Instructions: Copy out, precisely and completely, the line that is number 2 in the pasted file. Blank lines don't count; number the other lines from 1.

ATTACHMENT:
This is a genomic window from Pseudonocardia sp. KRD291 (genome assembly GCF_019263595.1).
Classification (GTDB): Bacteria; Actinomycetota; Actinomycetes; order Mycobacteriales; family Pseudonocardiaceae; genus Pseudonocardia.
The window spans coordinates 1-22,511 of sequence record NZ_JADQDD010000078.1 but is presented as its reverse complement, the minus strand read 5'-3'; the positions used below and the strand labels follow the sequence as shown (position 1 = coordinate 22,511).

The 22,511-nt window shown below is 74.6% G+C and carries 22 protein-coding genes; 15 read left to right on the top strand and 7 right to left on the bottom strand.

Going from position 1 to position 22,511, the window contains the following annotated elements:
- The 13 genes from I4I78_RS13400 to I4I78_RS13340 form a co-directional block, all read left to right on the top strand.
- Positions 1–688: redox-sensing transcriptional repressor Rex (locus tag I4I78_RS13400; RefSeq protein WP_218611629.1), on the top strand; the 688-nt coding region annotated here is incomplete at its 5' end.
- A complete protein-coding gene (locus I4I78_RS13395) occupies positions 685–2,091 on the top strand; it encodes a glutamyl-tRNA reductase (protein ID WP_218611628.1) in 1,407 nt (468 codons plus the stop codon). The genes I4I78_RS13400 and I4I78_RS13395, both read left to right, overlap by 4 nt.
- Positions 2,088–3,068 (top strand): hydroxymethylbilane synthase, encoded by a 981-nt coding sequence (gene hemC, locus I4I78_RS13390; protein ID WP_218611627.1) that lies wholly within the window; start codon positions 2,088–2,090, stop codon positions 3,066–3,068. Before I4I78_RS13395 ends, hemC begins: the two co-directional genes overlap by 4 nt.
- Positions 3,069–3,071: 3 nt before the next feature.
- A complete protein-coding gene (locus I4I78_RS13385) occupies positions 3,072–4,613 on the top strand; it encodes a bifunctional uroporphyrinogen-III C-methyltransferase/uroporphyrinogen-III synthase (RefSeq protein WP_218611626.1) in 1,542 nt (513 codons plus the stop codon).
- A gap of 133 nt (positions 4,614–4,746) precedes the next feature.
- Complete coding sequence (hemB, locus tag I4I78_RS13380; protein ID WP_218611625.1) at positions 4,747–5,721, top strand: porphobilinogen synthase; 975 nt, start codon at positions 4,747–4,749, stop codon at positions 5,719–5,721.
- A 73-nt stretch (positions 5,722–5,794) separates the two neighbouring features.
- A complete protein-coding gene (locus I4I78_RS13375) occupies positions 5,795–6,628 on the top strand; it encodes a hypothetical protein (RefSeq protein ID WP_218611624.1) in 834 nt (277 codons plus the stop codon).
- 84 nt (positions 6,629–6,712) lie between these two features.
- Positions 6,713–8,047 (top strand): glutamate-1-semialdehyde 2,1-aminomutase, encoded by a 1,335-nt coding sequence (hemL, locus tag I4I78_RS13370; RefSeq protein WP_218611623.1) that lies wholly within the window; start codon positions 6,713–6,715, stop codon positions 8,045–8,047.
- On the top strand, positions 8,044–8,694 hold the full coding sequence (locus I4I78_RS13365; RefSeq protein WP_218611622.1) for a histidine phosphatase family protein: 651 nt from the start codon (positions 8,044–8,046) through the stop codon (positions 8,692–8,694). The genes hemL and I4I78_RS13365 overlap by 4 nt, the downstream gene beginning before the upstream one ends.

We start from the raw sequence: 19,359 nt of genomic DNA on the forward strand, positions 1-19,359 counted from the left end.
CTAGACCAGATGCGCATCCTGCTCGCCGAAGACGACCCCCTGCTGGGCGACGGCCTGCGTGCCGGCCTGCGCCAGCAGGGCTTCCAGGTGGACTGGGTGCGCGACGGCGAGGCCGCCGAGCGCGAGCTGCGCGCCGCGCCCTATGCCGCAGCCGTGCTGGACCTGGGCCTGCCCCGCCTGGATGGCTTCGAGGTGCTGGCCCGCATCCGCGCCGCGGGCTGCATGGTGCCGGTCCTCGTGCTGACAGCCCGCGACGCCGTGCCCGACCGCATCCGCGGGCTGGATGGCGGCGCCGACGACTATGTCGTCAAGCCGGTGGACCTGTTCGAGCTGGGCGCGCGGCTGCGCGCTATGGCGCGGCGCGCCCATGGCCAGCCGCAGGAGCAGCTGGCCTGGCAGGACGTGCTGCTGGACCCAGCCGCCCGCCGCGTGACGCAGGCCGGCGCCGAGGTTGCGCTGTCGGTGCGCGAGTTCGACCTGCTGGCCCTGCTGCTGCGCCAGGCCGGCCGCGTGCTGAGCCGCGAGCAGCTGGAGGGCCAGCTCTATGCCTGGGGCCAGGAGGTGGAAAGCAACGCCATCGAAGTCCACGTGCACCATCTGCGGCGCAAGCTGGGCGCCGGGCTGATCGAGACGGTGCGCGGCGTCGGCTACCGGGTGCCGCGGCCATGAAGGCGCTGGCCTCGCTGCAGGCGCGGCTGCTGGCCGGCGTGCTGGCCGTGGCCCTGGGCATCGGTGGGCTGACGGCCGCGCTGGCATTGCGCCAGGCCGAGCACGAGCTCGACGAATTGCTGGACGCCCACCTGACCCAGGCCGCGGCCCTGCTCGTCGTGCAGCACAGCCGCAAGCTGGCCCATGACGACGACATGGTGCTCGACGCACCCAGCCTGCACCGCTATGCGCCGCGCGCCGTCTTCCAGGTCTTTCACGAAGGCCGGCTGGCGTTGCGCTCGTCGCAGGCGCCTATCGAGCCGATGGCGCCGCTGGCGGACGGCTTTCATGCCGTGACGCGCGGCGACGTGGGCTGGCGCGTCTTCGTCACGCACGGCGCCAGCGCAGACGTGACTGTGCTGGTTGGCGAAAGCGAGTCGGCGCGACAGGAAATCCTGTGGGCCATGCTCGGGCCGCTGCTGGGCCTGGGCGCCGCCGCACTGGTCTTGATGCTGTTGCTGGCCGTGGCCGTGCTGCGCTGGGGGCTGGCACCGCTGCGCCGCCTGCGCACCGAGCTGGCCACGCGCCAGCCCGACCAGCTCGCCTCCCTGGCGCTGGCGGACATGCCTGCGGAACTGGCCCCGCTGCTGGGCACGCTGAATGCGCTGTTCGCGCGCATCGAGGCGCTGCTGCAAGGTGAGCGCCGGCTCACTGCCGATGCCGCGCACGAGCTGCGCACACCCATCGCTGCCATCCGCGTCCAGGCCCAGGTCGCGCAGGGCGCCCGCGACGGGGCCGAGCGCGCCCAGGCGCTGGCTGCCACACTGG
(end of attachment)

Classification (GTDB): Bacteria; Actinomycetota; Actinomycetes; order Mycobacteriales; family Pseudonocardiaceae; genus Pseudonocardia.